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No offense to any pilots, I am a student, curious.

I just watched Spy (2015) and I was just wondering what happens if one of the pilot accidentally sneezes during a difficult maneuver.

one of the good guys sneezes during a critical stand-off

Jude Law misfires during a critical stand-off.

I mean what are the preventive measures taken to avoid this - the jet is obviously primed to be in best of its agility & stick-sensitiveness so can the pilots selectively decrease sensitivity of stick when needed?

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    $\begingroup$ What happens if a football quarterback sneezes during a play? Or if a racecar driver sneezes during a race? How often does any of this happen? Somewhere between "very rarely" and "roughly never." $\endgroup$ – Ralph J Jun 16 '15 at 23:51
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    $\begingroup$ Stay focused and don't tense up. Snot in your mask. Barf down your front. Sweat. Glare. Squeeze. Hot & Cold like an astronaut in space. Focus, focus, focus. And relax. $\endgroup$ – radarbob Jun 17 '15 at 0:57
  • $\begingroup$ I don't think the scene is realistic. I suspect it can't happen in reality. The reflex is somewhat controllable and I believe also suppressed in such situations (so is itching and even pain). $\endgroup$ – Jan Hudec Jun 17 '15 at 9:11
  • $\begingroup$ @JanHudec: I believe so, too. During high-stress situations, our systems are flooded with adrenaline, cortisol, norepinephrine, various endorphins and a lot of other wonderful substances that any street dealer would be proud of. You simply don't sneeze during stress. $\endgroup$ – Jörg W Mittag Jun 17 '15 at 18:36
  • $\begingroup$ More information required. How "wet' is the sneeze? $\endgroup$ – Skip Miller Jun 19 '15 at 0:43
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Evolution has created this wonderful thing called stress. We tend to think of stress as something negative that is to be avoided, and that is certainly true: prolonged periods of stress will do all sorts of damage to your body and mind.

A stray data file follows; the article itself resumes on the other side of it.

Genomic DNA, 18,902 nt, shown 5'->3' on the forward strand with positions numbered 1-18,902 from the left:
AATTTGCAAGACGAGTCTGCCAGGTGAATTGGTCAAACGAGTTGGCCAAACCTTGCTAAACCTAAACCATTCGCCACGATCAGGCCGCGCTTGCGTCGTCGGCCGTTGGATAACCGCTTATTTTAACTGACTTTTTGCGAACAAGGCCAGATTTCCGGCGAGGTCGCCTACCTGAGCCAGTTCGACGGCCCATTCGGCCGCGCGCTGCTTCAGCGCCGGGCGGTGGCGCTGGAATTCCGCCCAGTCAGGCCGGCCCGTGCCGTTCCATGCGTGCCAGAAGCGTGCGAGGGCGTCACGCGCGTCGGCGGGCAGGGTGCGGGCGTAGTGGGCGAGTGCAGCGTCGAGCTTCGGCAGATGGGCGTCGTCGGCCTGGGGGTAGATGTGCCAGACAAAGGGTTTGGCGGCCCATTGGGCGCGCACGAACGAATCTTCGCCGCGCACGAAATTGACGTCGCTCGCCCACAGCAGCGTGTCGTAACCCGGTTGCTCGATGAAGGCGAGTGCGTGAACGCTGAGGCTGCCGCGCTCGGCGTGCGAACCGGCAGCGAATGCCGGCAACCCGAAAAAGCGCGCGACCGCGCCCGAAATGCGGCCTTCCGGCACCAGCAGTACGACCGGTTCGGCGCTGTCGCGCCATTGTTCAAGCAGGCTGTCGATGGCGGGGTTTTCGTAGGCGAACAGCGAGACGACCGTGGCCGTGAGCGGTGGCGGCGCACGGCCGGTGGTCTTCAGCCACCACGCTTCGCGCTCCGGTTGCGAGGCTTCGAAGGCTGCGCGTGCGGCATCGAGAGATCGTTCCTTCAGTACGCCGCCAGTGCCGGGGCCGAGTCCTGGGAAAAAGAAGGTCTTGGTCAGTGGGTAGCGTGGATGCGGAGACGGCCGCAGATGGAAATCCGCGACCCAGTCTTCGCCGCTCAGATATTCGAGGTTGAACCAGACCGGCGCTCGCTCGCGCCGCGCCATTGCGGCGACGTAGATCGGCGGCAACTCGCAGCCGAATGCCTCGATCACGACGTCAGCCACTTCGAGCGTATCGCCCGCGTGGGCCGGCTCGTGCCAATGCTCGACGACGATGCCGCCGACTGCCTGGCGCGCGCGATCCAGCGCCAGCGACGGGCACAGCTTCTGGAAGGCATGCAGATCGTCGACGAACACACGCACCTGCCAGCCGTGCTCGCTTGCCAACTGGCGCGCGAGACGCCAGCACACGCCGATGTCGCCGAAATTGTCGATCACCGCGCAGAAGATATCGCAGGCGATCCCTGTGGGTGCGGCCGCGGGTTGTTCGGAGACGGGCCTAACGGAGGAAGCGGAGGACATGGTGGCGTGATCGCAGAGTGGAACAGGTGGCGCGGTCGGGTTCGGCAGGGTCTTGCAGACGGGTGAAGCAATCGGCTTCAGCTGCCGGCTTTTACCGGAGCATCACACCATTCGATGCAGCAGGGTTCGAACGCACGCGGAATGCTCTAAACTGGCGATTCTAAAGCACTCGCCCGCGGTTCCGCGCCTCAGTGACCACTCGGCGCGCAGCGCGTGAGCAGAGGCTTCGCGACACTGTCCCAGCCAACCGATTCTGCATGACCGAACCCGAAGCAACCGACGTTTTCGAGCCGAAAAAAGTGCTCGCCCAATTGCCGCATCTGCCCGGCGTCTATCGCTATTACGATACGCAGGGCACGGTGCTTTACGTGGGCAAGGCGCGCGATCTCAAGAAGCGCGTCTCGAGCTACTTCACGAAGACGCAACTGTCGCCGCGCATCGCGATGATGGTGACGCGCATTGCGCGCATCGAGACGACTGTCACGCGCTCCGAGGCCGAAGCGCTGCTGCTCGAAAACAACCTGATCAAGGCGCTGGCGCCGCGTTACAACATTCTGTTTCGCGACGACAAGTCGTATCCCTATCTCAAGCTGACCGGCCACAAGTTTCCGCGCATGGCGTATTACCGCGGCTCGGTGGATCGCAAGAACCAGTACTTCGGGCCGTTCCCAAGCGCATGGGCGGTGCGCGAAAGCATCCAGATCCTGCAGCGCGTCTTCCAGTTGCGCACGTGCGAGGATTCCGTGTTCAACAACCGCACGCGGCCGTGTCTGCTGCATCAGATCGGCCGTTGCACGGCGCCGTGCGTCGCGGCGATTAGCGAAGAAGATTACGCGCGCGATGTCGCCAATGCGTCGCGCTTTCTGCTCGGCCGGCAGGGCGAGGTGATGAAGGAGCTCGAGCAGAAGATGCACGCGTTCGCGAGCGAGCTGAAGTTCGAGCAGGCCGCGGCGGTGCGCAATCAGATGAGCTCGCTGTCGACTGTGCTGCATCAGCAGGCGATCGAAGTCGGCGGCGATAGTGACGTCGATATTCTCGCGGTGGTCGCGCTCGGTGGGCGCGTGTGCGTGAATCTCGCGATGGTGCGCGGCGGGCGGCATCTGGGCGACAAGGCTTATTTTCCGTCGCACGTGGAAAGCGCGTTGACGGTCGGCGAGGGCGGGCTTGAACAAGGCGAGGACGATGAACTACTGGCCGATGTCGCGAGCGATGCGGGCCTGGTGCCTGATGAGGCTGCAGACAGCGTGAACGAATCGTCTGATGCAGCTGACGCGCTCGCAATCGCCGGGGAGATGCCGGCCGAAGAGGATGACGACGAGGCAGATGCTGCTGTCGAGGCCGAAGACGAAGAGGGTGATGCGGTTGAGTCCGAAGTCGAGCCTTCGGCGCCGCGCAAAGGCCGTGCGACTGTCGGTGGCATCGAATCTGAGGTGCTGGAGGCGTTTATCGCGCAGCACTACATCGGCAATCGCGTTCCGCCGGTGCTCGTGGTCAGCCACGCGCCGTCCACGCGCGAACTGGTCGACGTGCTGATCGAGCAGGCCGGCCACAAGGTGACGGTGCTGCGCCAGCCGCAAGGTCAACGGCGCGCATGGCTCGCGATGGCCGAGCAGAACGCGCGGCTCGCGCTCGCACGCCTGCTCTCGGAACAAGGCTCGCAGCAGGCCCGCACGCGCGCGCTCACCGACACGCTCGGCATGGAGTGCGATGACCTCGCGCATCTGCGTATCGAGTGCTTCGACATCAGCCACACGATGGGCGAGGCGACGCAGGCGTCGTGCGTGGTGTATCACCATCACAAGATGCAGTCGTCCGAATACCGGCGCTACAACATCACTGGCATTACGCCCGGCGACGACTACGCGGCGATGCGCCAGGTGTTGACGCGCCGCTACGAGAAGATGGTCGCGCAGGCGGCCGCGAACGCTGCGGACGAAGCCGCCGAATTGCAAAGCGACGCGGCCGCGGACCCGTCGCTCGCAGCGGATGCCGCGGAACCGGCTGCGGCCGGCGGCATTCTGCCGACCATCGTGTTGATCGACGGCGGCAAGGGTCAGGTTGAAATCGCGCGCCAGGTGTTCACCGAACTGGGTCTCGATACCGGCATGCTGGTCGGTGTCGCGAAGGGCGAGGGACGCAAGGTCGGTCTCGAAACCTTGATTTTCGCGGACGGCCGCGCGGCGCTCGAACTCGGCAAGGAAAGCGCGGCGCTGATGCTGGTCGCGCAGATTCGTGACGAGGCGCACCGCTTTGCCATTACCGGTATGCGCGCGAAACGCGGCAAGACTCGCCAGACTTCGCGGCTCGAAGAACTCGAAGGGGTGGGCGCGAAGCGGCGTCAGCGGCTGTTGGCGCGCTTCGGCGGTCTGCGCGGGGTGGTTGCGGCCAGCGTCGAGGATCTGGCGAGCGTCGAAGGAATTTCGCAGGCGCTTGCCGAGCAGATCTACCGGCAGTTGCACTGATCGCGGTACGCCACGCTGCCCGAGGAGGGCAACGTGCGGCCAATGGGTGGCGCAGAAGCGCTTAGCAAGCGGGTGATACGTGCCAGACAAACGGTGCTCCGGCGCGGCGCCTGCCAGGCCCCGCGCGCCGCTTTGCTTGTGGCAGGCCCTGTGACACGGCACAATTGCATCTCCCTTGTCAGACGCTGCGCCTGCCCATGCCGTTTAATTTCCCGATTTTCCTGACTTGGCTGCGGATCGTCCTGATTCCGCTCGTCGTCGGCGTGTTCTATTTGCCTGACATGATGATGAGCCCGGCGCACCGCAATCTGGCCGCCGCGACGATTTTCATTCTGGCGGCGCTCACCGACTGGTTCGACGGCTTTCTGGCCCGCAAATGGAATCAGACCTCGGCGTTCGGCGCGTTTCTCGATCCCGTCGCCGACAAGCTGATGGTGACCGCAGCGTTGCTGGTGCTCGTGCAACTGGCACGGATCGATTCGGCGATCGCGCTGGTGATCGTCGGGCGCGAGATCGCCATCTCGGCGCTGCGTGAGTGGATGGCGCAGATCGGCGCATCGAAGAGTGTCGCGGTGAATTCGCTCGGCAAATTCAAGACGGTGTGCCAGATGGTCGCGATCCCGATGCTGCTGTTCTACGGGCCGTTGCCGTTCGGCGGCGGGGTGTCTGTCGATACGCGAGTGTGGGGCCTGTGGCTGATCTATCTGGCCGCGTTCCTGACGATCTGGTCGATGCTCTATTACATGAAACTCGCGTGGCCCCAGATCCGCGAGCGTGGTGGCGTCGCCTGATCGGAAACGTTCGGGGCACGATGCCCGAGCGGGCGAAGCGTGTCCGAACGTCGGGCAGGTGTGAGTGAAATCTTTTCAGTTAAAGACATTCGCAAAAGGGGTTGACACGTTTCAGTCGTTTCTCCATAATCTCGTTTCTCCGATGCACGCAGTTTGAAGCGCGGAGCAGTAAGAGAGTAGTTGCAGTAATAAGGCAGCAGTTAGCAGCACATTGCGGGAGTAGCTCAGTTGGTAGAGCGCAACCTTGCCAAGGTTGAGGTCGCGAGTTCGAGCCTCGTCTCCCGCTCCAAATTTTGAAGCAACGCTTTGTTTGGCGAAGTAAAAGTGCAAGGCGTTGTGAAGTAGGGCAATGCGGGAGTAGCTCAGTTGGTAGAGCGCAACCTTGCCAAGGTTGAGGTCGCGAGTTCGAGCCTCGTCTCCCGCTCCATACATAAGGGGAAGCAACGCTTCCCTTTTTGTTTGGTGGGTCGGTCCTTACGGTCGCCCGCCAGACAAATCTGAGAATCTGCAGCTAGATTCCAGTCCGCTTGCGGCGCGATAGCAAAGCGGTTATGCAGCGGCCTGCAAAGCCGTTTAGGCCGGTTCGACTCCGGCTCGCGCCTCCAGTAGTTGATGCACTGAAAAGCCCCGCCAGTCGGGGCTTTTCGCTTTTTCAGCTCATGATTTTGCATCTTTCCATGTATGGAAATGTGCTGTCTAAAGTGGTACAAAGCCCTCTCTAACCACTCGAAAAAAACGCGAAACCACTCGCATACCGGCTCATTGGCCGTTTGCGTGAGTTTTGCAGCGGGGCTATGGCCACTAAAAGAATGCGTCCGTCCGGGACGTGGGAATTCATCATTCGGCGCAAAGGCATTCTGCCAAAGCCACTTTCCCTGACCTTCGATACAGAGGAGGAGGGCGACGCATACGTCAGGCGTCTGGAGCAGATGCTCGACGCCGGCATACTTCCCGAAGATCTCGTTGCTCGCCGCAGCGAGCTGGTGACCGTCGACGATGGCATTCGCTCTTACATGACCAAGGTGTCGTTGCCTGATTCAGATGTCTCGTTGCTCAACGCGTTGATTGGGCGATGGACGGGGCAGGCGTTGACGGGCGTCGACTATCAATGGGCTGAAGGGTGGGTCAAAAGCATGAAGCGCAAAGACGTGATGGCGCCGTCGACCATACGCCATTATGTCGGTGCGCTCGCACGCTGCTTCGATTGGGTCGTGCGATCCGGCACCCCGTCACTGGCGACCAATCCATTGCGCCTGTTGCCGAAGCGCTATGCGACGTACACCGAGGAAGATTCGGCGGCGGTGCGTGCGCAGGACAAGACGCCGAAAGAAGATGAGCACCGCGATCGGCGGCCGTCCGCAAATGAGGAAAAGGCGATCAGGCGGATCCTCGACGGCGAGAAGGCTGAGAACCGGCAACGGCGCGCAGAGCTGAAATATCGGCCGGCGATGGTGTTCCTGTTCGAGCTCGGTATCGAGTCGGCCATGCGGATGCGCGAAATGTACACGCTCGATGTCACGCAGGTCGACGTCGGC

However, for short periods of time, stress is a wonderful invention that lets us survive situations we otherwise wouldn't: when we come under stress, when that sabre-tooth tiger pops out from behind the bushes, our autonomous systems produce anti-inflammatory agents, dampen our pain reception, flood our system with performance enhancing drugs, improve our perception, shorten our reflexes, increase our energy levels … and, yes, also repress our sneeze and cough reflexes.

Have you ever had the experience that, after a long period of stress, just when you were finally looking forward to some well-deserved vacation, you get sick at the most inopportune time, right at the beginning of your vacation? Well, actually, you didn't get sick, you were sick all along, but during the stress period, your body suppressed the symptoms, and as soon as the stress goes away, the illness, wich may have been brewing for days or even weeks, breaks out in full.

So, to answer your question:

What if a aerobatic fighter pilot sneezes in middle of a maneuver?

He doesn't. Stress will prevent him from doing so.

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As Ralph J alluded to it in a comment, I would guess this is extremely rare. I have never experienced this during any of my time. Maybe one of the higher time guys (Rhino Driver?) will pipe in here.

I guess if you did have to sneeze, let off the stick, sneeze, then clean your mask out (if you didn't already take it off). If you were in a critical phase of flight, then deal with it and keep flying the jet.

Nothing to it really...

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